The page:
| name         | thenuc                                                                   |

Again more success!  Since we're not using Nova to manage or kick-off the deploy, we need to tell ironic where the instance we want deployed is, along with some of the instance information:

(venv)mrda@irony:~/src/python-ironicclient (master)$ ironic node-update thenuc add instance_info/image_source='file:///tftpboot/my-image.qcow2' instance_info/kernel='file:///tftpboot/my-image.vmlinuz' instance_info/ramdisk='file:///tftpboot/my-image.initrd' instance_info/root_gb=10
| Property               | Value                                                                   |
| target_power_state     | None                                                                    |
| extra                  | {}                                                                      |
| last_error             | None                                                                    |
| updated_at             | None                                                                    |
| maintenance_reason     | None                                                                    |
| provision_state        | available                                                               |
| clean_step             | {}                                                                      |
| uuid                   | 924a5447-930e-4d27-837e-6dd5d5f10e16                                    |
| console_enabled        | False                                                                   |
| target_provision_state | None                                                                    |
| provision_updated_at   | None                                                                    |
| maintenance            | False                                                                   |
| inspection_started_at  | None                                                                    |
| inspection_finished_at | None                                                                    |
| power_state            | None                                                                    |
| driver                 | pxe_amt                                                                 |
| reservation            | None                                                                    |
| properties             | {}                                                                      |
| instance_uuid          | None                                                                    |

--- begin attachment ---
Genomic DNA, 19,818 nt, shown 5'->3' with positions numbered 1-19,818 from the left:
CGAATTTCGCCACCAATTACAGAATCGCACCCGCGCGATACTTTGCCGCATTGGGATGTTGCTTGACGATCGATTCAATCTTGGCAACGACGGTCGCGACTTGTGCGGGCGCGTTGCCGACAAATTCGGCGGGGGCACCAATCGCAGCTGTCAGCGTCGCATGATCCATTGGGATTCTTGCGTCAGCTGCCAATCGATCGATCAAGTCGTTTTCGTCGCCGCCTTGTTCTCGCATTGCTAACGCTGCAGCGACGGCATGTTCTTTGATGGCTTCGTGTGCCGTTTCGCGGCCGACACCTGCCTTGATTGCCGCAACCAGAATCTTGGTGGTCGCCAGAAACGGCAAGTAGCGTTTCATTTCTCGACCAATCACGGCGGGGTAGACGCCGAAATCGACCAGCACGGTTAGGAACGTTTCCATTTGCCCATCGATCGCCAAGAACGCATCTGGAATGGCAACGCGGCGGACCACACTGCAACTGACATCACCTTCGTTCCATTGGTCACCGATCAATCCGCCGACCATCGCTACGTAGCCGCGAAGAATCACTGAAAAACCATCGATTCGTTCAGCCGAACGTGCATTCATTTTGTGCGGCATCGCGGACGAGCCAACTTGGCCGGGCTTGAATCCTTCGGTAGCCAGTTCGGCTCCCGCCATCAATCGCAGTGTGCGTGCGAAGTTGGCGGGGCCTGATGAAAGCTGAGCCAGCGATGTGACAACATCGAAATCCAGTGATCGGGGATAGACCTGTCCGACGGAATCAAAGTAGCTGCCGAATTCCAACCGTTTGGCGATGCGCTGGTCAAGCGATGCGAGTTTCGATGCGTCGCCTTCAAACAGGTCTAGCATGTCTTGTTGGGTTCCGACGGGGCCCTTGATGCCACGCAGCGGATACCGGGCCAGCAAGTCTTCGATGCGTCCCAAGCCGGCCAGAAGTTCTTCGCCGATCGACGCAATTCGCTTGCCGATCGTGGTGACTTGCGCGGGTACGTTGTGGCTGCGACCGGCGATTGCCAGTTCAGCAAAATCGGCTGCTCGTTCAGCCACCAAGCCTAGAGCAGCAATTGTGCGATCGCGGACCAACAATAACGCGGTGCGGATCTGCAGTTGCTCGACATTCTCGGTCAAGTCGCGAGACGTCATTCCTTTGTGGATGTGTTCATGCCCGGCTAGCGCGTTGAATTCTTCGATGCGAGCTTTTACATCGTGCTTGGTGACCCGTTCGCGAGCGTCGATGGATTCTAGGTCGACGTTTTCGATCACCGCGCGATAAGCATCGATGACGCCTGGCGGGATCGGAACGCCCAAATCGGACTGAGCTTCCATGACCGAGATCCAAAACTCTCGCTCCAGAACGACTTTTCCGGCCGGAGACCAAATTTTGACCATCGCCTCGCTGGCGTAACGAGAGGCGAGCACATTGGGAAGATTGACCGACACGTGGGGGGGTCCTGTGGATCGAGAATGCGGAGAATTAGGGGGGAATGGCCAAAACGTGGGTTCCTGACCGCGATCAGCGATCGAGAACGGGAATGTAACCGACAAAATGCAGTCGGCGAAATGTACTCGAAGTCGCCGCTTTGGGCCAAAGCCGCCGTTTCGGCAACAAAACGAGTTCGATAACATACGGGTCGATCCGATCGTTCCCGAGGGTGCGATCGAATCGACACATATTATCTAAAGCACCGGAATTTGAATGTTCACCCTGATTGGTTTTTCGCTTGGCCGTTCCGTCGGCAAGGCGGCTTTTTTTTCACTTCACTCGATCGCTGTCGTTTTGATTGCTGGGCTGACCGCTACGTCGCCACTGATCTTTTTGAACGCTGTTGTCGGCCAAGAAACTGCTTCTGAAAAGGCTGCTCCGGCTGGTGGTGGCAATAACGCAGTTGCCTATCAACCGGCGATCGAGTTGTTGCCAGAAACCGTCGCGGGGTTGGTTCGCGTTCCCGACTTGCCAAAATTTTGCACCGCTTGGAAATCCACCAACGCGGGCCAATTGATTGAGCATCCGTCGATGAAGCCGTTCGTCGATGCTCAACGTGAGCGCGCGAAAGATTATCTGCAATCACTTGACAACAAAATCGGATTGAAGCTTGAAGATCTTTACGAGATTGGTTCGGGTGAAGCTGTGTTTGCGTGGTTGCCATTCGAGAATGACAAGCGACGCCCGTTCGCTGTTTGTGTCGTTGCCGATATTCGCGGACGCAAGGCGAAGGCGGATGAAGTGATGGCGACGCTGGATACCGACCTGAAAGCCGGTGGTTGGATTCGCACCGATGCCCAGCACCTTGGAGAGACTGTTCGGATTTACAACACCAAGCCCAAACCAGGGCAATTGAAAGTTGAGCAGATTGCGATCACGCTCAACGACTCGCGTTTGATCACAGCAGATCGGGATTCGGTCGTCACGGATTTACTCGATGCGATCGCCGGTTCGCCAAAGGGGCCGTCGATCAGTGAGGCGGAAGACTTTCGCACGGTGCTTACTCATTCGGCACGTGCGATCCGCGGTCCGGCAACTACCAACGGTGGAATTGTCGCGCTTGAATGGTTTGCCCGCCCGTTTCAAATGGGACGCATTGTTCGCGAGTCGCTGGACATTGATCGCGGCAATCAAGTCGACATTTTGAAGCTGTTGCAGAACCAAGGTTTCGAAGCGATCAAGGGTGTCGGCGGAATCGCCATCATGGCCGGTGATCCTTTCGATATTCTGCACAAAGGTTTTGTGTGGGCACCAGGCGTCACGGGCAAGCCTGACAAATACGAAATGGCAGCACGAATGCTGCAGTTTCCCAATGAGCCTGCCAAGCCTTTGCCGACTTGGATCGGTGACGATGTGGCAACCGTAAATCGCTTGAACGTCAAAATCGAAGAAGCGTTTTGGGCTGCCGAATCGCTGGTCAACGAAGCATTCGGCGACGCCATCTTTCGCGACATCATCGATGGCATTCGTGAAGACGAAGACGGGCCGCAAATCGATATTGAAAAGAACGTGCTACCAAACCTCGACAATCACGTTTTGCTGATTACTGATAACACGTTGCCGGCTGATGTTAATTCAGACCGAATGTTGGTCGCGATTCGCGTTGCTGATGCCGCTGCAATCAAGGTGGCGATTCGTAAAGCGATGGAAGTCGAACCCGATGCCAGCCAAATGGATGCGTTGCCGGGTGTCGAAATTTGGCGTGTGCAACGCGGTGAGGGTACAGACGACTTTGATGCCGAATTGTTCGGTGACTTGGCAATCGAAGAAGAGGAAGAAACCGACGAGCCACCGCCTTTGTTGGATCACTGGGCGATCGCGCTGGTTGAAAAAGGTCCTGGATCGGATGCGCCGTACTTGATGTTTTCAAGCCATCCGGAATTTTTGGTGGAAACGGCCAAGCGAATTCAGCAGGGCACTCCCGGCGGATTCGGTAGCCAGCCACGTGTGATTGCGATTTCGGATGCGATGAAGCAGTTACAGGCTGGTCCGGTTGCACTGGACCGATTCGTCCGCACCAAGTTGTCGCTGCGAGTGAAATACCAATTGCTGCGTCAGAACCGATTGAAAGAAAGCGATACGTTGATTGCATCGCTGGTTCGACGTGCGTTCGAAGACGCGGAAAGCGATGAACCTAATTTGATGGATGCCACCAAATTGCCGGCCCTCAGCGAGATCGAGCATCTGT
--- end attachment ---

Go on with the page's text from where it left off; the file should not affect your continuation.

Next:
| name                   | thenuc                                                                  |
| driver_info            | {u'amt_username': u'admin', u'amt_password': u'******', u'amt_address': |
|                        | u'', u'deploy_ramdisk': u'file:///tftpboot/deploy-            |
|                        | ramdisk.initramfs', u'deploy_kernel': u'file:///tftpboot/deploy-        |
|                        | ramdisk.kernel'}                                                        |
| created_at             | 2015-09-10T00:55:27+00:00                                               |
| driver_internal_info   | {}                                                                      |
| chassis_uuid           |                                                                         |
| instance_info          | {u'ramdisk': u'file:///tftpboot/my-image.initrd', u'kernel':            |
|                        | u'file:///tftpboot/my-image.vmlinuz', u'root_gb': 10, u'image_source':  |
|                        | u'file:///tftpboot/my-image.qcow2'}                                     |

Let's see what we've got:

(venv)mrda@irony:~/src/python-ironicclient (master)$ ironic node-list
| UUID                                 | Name   | Instance UUID | Power State | Provisioning State | Maintenance |
| f8af4d4e-e3da-4a04-9596-8e4fef15e4eb | thenuc | None          | None        | available          | False       |

We now need to create a network port in ironic, and associate it with the mac address of the NUC.  But I'm lazy, so let's extract the node UUID first:

(venv)mrda@irony:~/src/python-ironicclient (master)$ NODEUUID=$(ironic node-list | tail -n +4 | head -n -1 | awk -F "| " '{print $2}')
(venv)mrda@irony:~/src/python-ironicclient (master)$ ironic port-create -n $NODEUUID -a <nuc-mac-address>
| Property  | Value                                |
| node_uuid | 924a5447-930e-4d27-837e-6dd5d5f10e16 |
| extra     | {}                                   |
| uuid      | c6dddc3d-b9b4-4fbc-99e3-18b8017c7b01 |
| address   | <nuc-mac-address>                    |

So let's validate everything we've done, before we try this out in anger:

(venv)mrda@irony:~/src/python-ironicclient (master)$ ironic node-validate thenuc
| Interface  | Result | Reason        |
| boot       | True   |               |
| console    | None   | not supported |
| deploy     | True   |               |
| inspect    | None   | not supported |
| management | True   |               |
| power      | True   |               |
| raid       | None   | not supported |

And one more thing to do before we really start things rolling - ensure the NUC is listening to us:

(venv)mrda@irony:~/src/python-ironicclient (master)$ telnet 16992
Connected to
Escape character is '^]'.

telnet> close
Connection closed.

You might have to try that a couple of times to wake up the AMT interface, but it's important that you do to ensure you don't get a failed deploy.

And then we take the node active, which will DHCP the deploy ramdisk, which will in turn write the user image to the disk - if everything goes well.  This will also take quite a long time, so time to go make that cup of tea :-)

(venv)mrda@irony:~/src/python-ironicclient (master)$ ironic node-set-provision-state thenuc active

Your NUC should have just booted into your user image and should be ready for you to use!

Postscript #1:

Actually, that's not what really happened.  It's what I would have liked to happen.

But there were some issues. Firstly, ironic-conductor complained about not being able to find 'ironic-rootwrap'.  And then once I symlinked that into place, it couldn't find the config for rootwrap, so I symlinked that into place.  Then it complained that iscsiadm didn't have the correct permissions in rootwrap to do it's thing...